Prototyping in the browser

When I pro­to­type in the brows­er I don’t have to deal with these issues. I am doing lay­out in a way that is native to the medi­um. And once I have some pages set up they are imme­di­ate­ly usable. So I can hand it to some­one, a team mem­ber or a test par­tic­i­pant, and let them play with it.

That is why, for web sites and web apps, I skip wire­frames alto­geth­er and pro­to­type in the brows­er. I do not know how com­mon this is in the indus­try nowa­days. So I thought I would share my approach here. It may be of use to some.

It used to be the case that it was quite a bit of has­sle to get up and run­ning with a brows­er pro­to­type so nat­u­ral­ly open­ing a draw­ing pack­age seemed more attrac­tive. Not so any­more. Tools have come a long way. Case in point: My set­up nowa­days involves zero screw­ing around on the com­mand line.

CodeKit

The core of it is a paid-for Mac app called CodeK­it, a so-called task man­ag­er. It allows you to install a front-end devel­op­ment frame­work I like called Zurb Foun­da­tion with a cou­ple of clicks and has a built in web serv­er so you can play with your pro­to­type on any device on your local net­work. As you make changes to the code of your pro­to­type it gets auto­mat­i­cal­ly updat­ed on all your devices. No more man­u­al refresh­ing. Saves a huge amount of time.

I know you can do most of what CodeK­it does for you with stuff like Grunt but that involves tedious con­fig­u­ra­tion and work­ing the com­mand line. This is fine when you’re a devel­op­er, but not fine when you are a design­er. I want to be up and run­ning as fast as pos­si­ble. CodeK­it allows me to do that and has some oth­er fea­tures built in that are ide­al for pro­to­typ­ing which I will talk about more below. Long sto­ry short: CodeK­it has saved me a huge amount of time and is well worth the mon­ey.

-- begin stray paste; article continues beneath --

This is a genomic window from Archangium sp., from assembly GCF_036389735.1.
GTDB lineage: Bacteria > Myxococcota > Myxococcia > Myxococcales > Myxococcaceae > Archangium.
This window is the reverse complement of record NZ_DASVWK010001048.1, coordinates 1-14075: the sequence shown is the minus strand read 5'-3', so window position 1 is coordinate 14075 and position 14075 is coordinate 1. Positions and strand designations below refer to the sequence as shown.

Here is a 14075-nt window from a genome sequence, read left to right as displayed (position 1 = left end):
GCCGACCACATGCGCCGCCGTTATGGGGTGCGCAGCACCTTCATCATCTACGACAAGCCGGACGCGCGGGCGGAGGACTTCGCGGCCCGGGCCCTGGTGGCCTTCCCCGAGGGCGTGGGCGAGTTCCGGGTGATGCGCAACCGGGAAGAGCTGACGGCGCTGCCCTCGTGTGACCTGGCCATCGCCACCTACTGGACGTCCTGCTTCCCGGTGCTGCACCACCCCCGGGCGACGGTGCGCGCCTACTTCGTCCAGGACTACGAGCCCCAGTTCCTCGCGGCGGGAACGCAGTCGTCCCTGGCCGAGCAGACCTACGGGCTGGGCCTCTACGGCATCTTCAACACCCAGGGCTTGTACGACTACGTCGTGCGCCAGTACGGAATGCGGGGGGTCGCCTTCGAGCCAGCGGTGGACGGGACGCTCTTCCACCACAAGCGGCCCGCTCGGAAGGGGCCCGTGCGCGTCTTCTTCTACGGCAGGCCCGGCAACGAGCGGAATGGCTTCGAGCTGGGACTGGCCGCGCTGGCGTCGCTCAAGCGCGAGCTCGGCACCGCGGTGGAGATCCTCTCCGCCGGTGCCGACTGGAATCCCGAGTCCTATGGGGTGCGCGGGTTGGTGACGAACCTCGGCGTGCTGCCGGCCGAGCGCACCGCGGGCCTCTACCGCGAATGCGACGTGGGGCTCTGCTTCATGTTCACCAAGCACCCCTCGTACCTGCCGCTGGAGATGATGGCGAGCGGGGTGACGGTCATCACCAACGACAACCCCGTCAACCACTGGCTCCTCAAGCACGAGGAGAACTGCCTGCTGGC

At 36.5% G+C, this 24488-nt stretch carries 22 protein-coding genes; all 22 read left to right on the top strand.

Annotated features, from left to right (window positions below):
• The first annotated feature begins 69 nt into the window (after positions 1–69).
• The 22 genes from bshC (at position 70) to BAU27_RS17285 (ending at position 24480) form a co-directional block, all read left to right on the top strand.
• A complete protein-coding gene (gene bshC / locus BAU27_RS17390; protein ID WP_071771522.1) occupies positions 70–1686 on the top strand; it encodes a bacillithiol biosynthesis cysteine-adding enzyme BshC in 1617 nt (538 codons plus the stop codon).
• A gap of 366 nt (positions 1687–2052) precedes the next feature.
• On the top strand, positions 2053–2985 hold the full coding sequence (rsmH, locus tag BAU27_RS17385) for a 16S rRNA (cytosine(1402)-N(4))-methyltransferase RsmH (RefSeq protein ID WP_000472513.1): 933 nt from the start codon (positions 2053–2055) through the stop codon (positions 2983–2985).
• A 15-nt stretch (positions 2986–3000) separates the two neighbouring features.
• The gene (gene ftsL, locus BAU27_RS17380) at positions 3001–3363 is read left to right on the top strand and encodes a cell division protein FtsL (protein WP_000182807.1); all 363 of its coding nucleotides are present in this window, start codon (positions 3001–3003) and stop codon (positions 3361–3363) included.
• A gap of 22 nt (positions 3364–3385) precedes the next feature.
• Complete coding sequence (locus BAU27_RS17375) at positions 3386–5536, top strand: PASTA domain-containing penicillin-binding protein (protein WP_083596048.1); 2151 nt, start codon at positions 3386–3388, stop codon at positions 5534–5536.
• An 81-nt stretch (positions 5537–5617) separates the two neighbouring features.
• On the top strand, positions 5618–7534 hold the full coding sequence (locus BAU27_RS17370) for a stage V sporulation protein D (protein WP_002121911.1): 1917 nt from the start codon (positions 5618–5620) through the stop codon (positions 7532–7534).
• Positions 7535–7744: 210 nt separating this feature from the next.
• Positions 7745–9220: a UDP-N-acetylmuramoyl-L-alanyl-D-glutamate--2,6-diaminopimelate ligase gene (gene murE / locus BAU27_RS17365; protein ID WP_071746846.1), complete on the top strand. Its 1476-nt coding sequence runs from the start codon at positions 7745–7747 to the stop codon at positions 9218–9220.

Okay so on with the show. Yes, this whole pro­to­typ­ing in the brows­er thing involves ‘cod­ing’. But hon­est­ly, if you can’t write some HTML and CSS you real­ly shouldn’t be doing design for the web in the first place. I don’t care if you con­sid­er your­self a UX design­er and some­how above all this low­ly tech­ni­cal stuff. You are not. Nobody is say­ing you should become a fron­tend devel­op­er but you need to have an acquain­tance with the mate­ri­als your prod­uct is made of. Fol­low a few cours­es on Codecadamy or some­thing. There real­ly isn’t an excuse any­more these days for not know­ing this stuff. If you want to lev­el up, learn SASS.

Zurb Foundation

I like Zurb Foun­da­tion because it offers a coher­ent and com­pre­hen­sive library of ele­ments which cov­ers almost all the com­mon pat­terns found in web sites and apps. It offers a grid and some default typog­ra­phy styles as well. All of it doesn’t look flashy at all which is how I like it when I am pro­to­typ­ing. A pro­to­type at this stage does not require per­son­al­i­ty yet. Just a clear visu­al hier­ar­chy. Work­ing with Foun­da­tion is almost like play­ing with LEGO. You just click togeth­er the stuff you need. It’s pain­less and looks and works great.

I hard­ly do any styling but the few changes I do want to make I can eas­i­ly add to Foundation’s app.scss using SASS. I usu­al­ly have a few styles in there for tweak­ing some mar­gins on par­tic­u­lar ele­ments, for exam­ple a foot­er. But I try to focus on the struc­ture and behav­iour of my pages and for that I am most­ly doing HTML.